Benicia’s vibrant ‘play-art’ pianos combine art, music and culture to bring our community together
By Nathalie Christian, July 18, 2023
Join Benicia Arts & Culture Commission, public officials, musicians and performers this Saturday, July 22 at 11am at the courtyard in front of St. Paul’s Episcopal Church (120 East J St., Benicia) for a celebration of art, culture and music at the upcoming dedication of a new public piano.
Now in its second year, the Arts & Culture Commission’s ‘Play-Art’ project invites local artists to transform a classic piano into a lasting piece of public art, available for the whole community to enjoy. After a blind vote, this year commissioners selected Benicia artist Josie Grant to bring her creative vision to life on a baby piano generously donated by Robert Gordon of Gordon’s Piano Shop.
“The ‘Jungle’ piano is great – that’s what I call it,” said Grant, who is a graduate of the San Francisco Art Institute and newer Benicia resident.
Grant didn’t have to look far for inspiration. “I used a portion of my classic visionary oil painting that was created during my MFA, which became an early poster success, called Phantom Lovers, [revising its] design to include the vista of the beautiful Benicia State Park, which I see daily from our new home after relocating from San Francisco and a Sausalito art studio.”
Vice-Mayor Terry Scott was chair of the Arts & Culture Commission during the inaugural installation of Benicia’s first public piano, designed by Phyllis Hartzell and named ‘Hippo.’ His pride in seeing this program survive to entertain the community another year, despite threatened budget cuts, is palpable.
“The Benicia Piano Art Program aims to blend the worlds of music and visual art, fostering moments of joy and connection, and provides a unique background of music to our First Street,” Vice-Mayor Scott said. “By providing these two decorated pianos, the program encourages people of all skill levels to sit down and play, promoting a sense of public ownership and inviting participation.”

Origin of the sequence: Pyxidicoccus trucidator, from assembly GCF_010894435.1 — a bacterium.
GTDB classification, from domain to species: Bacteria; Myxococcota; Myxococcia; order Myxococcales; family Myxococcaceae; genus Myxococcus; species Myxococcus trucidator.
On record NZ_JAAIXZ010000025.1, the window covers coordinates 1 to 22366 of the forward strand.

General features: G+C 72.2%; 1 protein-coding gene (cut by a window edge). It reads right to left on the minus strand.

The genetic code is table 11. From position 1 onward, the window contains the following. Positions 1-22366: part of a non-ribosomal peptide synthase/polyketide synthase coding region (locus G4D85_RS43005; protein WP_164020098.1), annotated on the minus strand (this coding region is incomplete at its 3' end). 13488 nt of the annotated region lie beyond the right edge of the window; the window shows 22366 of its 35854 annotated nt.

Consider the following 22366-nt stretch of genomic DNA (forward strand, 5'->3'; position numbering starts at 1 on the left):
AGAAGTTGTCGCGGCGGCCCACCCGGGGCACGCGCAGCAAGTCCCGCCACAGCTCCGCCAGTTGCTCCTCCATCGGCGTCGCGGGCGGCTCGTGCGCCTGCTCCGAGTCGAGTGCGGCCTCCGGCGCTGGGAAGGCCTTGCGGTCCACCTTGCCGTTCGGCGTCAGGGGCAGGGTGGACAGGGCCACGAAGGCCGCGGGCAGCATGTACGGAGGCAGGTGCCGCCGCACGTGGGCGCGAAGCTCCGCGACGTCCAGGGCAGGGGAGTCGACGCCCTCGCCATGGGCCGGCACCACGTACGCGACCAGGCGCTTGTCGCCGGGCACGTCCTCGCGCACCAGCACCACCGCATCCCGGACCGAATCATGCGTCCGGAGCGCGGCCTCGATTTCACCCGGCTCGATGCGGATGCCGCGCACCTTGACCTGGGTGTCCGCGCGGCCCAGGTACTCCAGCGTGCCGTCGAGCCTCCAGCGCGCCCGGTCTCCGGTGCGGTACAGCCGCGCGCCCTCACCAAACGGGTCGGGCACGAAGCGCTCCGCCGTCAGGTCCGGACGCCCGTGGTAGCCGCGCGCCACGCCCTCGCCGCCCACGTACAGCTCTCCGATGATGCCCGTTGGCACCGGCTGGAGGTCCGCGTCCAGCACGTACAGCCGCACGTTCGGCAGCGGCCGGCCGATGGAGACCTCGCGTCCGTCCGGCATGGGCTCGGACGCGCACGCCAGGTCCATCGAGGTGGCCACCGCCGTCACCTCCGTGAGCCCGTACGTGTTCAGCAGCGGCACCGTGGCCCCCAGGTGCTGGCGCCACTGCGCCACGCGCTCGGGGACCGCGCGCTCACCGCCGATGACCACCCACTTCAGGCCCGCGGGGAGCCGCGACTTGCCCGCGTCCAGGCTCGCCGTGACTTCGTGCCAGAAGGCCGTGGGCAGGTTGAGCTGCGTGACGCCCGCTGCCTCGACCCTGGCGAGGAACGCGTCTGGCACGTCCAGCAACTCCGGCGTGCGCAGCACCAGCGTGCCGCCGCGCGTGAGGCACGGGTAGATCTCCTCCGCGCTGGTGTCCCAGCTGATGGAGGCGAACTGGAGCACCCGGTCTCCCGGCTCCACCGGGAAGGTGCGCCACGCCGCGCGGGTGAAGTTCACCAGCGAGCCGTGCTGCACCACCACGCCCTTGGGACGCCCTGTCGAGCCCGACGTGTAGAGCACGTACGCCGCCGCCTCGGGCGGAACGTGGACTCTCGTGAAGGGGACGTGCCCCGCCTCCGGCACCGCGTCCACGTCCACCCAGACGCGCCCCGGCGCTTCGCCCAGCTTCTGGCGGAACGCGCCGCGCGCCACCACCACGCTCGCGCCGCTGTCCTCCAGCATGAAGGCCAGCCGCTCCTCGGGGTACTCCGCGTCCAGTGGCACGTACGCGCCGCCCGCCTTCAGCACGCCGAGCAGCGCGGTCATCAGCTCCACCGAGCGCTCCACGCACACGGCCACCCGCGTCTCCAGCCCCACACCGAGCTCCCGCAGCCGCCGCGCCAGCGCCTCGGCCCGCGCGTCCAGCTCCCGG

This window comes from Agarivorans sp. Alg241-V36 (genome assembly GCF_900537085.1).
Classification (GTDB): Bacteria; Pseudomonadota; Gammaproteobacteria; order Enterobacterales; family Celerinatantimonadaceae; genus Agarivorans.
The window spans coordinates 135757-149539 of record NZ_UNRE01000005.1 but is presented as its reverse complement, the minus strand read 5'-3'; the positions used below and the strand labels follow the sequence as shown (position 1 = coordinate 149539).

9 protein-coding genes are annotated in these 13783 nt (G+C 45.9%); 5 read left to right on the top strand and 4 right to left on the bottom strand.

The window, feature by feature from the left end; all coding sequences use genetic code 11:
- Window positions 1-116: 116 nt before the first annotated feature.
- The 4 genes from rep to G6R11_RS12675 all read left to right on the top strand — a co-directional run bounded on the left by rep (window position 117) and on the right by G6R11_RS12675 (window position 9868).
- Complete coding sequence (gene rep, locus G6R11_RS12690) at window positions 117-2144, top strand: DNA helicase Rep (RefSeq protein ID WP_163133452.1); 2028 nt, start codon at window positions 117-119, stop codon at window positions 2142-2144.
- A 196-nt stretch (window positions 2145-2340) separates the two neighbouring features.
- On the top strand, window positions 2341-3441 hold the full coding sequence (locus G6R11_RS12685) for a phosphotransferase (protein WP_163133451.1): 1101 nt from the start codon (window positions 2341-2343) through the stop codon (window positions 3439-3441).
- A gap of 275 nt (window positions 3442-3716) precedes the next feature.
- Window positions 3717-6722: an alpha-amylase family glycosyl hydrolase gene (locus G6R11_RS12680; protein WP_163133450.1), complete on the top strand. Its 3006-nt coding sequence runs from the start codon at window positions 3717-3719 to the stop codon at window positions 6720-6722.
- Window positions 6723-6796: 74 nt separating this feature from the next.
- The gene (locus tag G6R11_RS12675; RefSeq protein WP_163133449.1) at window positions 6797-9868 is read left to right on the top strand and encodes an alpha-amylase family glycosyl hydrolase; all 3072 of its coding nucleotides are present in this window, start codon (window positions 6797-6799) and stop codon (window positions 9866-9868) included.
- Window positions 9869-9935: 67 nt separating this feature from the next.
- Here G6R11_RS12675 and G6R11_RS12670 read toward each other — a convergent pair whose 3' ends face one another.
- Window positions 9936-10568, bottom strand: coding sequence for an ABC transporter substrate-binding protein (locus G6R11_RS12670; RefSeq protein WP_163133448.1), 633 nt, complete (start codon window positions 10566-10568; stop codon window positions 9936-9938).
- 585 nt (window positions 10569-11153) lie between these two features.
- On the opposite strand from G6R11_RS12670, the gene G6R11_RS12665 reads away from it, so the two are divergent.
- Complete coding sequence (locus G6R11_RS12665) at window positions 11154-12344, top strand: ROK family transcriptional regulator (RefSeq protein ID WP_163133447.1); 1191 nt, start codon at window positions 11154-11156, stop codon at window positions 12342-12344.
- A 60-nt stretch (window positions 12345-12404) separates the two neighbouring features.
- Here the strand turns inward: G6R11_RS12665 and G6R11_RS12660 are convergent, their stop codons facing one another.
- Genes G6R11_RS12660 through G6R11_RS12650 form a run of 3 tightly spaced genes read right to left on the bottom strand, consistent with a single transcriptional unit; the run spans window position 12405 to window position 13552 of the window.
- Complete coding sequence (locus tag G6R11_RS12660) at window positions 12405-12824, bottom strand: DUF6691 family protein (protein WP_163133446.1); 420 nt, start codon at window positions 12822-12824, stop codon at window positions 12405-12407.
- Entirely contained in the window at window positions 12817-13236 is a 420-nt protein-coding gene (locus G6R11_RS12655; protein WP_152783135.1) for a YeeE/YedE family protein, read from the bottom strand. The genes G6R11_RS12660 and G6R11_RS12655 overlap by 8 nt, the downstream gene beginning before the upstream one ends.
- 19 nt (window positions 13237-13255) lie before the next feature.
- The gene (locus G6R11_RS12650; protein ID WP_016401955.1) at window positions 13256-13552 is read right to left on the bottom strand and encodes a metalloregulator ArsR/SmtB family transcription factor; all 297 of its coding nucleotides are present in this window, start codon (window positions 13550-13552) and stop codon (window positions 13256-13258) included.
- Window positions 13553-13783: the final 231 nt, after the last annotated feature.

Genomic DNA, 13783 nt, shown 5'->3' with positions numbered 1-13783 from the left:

The public pianos indeed attract visitors of all stripes, their playful, accessible designs signaling an open welcome to amateurs and professionals alike, appealing to musicians both young and old. It is not uncommon to walk by St. Paul’s on the way to one of First Street’s many bakeries and catch a bit of Chopin, then find a new player plinking out an homage to Dr. Dre on the way back.
“I think it’s fantastic that local musicians, neighbors, and visitors feel encouraged to publicly share their musical talents on these one-of-a-kind decorated pianos,” Vice-Mayor Scott added. “Such community-driven programs can truly bring people together through the power of art and music.”
“For me, it’s a community builder,” Arts & Culture Commission Chair Bizzy Lewis agreed. “There’s something about seeing children, families, even tourists stopping in their tracks to check the pianos out. Rather than keeping their heads down, eyes on their phones, walking briskly, people instead stop to listen to the music, then appreciate the beautiful decorated pianos. They stop, and they take in the moment.”
“Even when it’s not being played, it’s a beautiful piece of art,” Lewis continued. “It’s great seeing everyone stand together, to listen to music and to appreciate art in community. It’s what we need, and it’s what these pianos do.”
Adding to this year’s fun, the Benicia Performing Arts Foundation is sponsoring a contest where entrants can use a QR code that will be posted on the piano to upload videos of themselves playing. Through the summer, until the pianos are rehoused for the winter, video entrants will have a chance to be randomly selected to win Downtown Dollars, redeemable at participating Benicia businesses.
Even without the added draw of a contest and the promise of Downtown Dollars, Benicia kids appear to have given the public pianos their collective seal of approval. Outside of a few instances of petty vandalism, Benicia youth have embraced the piano, playing alone, in pairs or in larger groups. The low-key, high-creativity setting offers a little something for everyone, but kids especially seem to love the accessibility and promise of the whimsical, open-air instrument.
“I think the piano inspires young musicians and people that want to be piano players. I like it because my friends and I can mess around with music and play some notes,” said Elle Allure, 9.
“The pianos are artsy and colorful,” said Cadence Cronon, 9. “I enjoy playing and I like playing the notes painted on the ‘Hippo’ piano.” The piano painted by Hartzell was moved to and will remain on display at the Benicia State Capitol building until the pianos ‘hibernate’ during winter.
“I like hearing people play the pianos when I am downtown,’ Pennyroyal Stockton, 6, agreed. “It makes my heart feel good.”
The dedication will begin in the courtyard of St. Paul’s Episcopal Church at 11am with a special welcome from Arts & Culture Commission Chair Bizzy Lewis and public officials, including Vice-Mayor Terry Scott. After introducing artist Josie Grant and honoring her beautiful design, local pianists and musicians will dedicate the piano with a magical lineup featuring performers both young and old, accompanied by Benicia Ballet dancers.
Admission is free and everyone is welcome.